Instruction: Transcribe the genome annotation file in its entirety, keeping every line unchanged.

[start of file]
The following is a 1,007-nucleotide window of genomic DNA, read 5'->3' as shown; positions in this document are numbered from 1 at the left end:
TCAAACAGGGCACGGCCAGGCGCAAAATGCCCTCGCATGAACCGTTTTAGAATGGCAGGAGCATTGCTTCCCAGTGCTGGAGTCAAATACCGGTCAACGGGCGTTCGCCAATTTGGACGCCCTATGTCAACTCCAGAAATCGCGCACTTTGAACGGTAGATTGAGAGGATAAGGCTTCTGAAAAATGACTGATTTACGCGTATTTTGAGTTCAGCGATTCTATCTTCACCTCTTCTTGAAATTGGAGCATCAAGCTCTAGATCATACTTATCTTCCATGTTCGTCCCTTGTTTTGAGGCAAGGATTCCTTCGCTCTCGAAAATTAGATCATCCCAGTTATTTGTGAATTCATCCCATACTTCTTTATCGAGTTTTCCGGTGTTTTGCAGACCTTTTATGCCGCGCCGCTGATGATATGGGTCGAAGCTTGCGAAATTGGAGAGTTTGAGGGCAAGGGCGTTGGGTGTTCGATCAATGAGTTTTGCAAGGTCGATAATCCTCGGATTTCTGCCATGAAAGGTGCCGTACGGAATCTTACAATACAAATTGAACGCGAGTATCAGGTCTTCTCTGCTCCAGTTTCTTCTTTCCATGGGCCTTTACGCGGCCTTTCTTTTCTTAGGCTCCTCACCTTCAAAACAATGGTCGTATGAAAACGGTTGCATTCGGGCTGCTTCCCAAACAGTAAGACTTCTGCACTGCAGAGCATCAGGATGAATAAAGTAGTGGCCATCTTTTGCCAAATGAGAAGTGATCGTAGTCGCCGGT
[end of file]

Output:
The following is a 1,007-nucleotide window of genomic DNA, read 5'->3' as shown; positions in this document are numbered from 1 at the left end:
TCAAACAGGGCACGGCCAGGCGCAAAATGCCCTCGCATGAACCGTTTTAGAATGGCAGGAGCATTGCTTCCCAGTGCTGGAGTCAAATACCGGTCAACGGGCGTTCGCCAATTTGGACGCCCTATGTCAACTCCAGAAATCGCGCACTTTGAACGGTAGATTGAGAGGATAAGGCTTCTGAAAAATGACTGATTTACGCGTATTTTGAGTTCAGCGATTCTATCTTCACCTCTTCTTGAAATTGGAGCATCAAGCTCTAGATCATACTTATCTTCCATGTTCGTCCCTTGTTTTGAGGCAAGGATTCCTTCGCTCTCGAAAATTAGATCATCCCAGTTATTTGTGAATTCATCCCATACTTCTTTATCGAGTTTTCCGGTGTTTTGCAGACCTTTTATGCCGCGCCGCTGATGATATGGGTCGAAGCTTGCGAAATTGGAGAGTTTGAGGGCAAGGGCGTTGGGTGTTCGATCAATGAGTTTTGCAAGGTCGATAATCCTCGGATTTCTGCCATGAAAGGTGCCGTACGGAATCTTACAATACAAATTGAACGCGAGTATCAGGTCTTCTCTGCTCCAGTTTCTTCTTTCCATGGGCCTTTACGCGGCCTTTCTTTTCTTAGGCTCCTCACCTTCAAAACAATGGTCGTATGAAAACGGTTGCATTCGGGCTGCTTCCCAAACAGTAAGACTTCTGCACTGCAGAGCATCAGGATGAATAAAGTAGTGGCCATCTTTTGCCAAATGAGAAGTGATCGTAGTCGCCGGT